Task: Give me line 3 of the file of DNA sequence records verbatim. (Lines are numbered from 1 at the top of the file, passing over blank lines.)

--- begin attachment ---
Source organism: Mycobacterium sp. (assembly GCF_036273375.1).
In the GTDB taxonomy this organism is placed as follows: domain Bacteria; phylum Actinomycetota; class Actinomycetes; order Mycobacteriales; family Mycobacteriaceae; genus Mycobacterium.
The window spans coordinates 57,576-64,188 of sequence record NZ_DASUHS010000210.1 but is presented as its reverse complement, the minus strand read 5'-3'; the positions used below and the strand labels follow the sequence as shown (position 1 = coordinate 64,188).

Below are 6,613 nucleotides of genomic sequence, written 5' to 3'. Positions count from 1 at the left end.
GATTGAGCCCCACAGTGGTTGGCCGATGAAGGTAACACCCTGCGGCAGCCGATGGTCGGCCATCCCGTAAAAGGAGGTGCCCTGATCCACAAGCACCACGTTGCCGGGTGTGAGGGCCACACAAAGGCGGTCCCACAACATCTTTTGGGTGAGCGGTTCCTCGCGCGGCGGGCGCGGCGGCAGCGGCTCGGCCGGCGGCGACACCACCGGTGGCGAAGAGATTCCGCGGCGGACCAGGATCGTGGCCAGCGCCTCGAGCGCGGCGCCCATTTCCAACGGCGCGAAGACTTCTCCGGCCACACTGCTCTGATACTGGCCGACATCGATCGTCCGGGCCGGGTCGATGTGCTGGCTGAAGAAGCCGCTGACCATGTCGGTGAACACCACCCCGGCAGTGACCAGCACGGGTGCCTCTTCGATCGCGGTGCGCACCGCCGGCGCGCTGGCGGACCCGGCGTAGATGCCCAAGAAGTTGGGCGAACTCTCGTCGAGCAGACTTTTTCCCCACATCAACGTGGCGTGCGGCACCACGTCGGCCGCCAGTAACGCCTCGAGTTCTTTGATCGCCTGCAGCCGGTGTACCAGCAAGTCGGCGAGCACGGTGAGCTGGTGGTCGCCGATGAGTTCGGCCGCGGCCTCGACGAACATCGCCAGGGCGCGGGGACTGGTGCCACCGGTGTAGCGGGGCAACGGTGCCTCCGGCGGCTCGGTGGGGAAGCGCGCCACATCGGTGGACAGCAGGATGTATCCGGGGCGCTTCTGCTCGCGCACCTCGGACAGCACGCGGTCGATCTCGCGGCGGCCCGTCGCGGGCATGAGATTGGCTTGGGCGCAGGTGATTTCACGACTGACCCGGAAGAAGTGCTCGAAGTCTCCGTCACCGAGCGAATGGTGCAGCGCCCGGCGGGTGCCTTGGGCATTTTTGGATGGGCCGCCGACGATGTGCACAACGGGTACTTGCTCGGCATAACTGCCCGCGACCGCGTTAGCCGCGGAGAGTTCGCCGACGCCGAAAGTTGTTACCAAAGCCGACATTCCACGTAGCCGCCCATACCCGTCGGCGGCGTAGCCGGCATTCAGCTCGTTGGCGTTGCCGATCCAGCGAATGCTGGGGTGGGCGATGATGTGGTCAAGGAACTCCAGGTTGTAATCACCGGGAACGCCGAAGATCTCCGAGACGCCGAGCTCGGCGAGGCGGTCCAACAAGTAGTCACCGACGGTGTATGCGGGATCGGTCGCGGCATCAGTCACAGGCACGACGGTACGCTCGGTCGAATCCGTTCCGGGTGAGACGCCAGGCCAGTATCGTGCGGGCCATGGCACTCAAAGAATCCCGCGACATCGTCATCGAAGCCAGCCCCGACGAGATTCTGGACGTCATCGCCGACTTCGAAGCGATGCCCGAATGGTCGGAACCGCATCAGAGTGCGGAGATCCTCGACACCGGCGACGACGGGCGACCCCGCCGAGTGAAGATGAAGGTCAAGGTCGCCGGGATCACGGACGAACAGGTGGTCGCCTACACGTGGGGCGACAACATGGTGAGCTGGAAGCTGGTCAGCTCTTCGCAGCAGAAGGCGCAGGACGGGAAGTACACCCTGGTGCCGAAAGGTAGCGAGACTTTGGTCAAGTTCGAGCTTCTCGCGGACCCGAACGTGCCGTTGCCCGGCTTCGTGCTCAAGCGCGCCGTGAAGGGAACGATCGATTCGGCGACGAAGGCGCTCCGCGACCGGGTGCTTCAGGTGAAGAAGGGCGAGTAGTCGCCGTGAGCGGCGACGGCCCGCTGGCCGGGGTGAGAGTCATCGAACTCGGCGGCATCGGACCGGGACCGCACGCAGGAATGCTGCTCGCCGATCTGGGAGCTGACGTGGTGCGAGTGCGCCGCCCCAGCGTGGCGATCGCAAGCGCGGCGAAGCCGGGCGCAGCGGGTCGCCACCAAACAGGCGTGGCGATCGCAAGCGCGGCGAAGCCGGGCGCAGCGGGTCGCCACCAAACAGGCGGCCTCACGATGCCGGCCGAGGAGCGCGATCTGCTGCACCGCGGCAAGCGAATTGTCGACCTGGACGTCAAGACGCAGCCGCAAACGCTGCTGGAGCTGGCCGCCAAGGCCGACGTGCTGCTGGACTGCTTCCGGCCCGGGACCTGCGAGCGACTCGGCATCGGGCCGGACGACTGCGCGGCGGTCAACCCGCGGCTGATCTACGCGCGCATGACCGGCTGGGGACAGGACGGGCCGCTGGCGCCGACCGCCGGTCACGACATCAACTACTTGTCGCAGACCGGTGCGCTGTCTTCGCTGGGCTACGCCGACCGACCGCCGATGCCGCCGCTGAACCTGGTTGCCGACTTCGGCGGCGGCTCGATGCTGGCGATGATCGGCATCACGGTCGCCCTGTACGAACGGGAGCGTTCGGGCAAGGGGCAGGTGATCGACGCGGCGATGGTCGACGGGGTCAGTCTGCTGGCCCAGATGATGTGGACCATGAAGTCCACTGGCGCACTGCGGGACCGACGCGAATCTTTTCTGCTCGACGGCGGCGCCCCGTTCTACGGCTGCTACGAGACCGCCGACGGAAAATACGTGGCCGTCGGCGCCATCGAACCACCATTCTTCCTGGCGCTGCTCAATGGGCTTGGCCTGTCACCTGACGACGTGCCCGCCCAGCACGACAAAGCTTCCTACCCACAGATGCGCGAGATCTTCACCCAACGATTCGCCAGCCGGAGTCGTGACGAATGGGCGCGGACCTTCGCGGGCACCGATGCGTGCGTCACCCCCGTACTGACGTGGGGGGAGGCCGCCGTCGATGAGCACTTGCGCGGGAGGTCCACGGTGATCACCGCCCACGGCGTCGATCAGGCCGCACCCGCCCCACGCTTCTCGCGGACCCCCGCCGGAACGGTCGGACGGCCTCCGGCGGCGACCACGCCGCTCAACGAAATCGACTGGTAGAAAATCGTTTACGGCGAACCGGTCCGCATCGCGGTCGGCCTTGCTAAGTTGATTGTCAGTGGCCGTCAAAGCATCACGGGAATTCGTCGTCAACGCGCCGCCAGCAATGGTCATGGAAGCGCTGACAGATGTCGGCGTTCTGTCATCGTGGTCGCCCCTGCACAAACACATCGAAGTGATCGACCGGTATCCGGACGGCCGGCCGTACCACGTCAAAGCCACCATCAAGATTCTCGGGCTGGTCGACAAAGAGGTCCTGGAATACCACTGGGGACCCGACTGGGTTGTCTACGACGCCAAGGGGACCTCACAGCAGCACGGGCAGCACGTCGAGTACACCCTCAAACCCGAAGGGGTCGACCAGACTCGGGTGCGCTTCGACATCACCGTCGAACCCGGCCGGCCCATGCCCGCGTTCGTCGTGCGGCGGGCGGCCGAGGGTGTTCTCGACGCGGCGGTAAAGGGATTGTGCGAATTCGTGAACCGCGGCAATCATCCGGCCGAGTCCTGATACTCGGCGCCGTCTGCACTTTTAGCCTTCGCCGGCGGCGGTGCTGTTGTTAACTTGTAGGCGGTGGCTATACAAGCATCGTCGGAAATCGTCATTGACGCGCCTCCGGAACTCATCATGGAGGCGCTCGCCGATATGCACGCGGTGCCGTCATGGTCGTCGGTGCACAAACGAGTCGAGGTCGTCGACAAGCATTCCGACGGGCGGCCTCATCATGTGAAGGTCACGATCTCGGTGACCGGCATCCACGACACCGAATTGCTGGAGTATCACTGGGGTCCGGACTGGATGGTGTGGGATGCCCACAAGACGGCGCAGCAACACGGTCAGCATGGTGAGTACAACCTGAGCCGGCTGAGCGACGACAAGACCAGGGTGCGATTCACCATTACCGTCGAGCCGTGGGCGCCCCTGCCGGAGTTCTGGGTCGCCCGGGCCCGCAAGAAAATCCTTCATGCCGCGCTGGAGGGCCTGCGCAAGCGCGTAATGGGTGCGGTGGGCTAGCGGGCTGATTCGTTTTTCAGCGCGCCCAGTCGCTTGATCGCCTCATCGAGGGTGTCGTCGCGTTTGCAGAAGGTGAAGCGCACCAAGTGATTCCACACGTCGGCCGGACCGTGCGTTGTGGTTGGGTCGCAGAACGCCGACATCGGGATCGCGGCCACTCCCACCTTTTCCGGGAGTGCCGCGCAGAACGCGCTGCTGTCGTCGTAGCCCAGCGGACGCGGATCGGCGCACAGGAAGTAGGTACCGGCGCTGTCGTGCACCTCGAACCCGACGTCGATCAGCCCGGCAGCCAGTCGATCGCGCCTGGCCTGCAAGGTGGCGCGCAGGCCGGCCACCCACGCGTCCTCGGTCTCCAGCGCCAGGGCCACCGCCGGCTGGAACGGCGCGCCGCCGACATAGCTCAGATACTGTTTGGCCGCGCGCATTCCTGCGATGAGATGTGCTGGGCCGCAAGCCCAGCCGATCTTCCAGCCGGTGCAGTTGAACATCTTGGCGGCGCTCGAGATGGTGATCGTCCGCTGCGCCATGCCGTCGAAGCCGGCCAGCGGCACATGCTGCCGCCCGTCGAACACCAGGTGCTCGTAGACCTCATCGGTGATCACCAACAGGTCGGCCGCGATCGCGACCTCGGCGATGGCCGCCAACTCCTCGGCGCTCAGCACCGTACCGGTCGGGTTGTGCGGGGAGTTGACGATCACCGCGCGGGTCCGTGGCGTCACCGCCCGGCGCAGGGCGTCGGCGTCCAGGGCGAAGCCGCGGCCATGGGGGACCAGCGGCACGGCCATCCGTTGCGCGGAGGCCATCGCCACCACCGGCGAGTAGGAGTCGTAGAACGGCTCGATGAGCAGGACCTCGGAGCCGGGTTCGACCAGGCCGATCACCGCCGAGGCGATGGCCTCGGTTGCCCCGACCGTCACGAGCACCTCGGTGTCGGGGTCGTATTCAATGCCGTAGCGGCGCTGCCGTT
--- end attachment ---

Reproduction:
The window spans coordinates 57,576-64,188 of sequence record NZ_DASUHS010000210.1 but is presented as its reverse complement, the minus strand read 5'-3'; the positions used below and the strand labels follow the sequence as shown (position 1 = coordinate 64,188).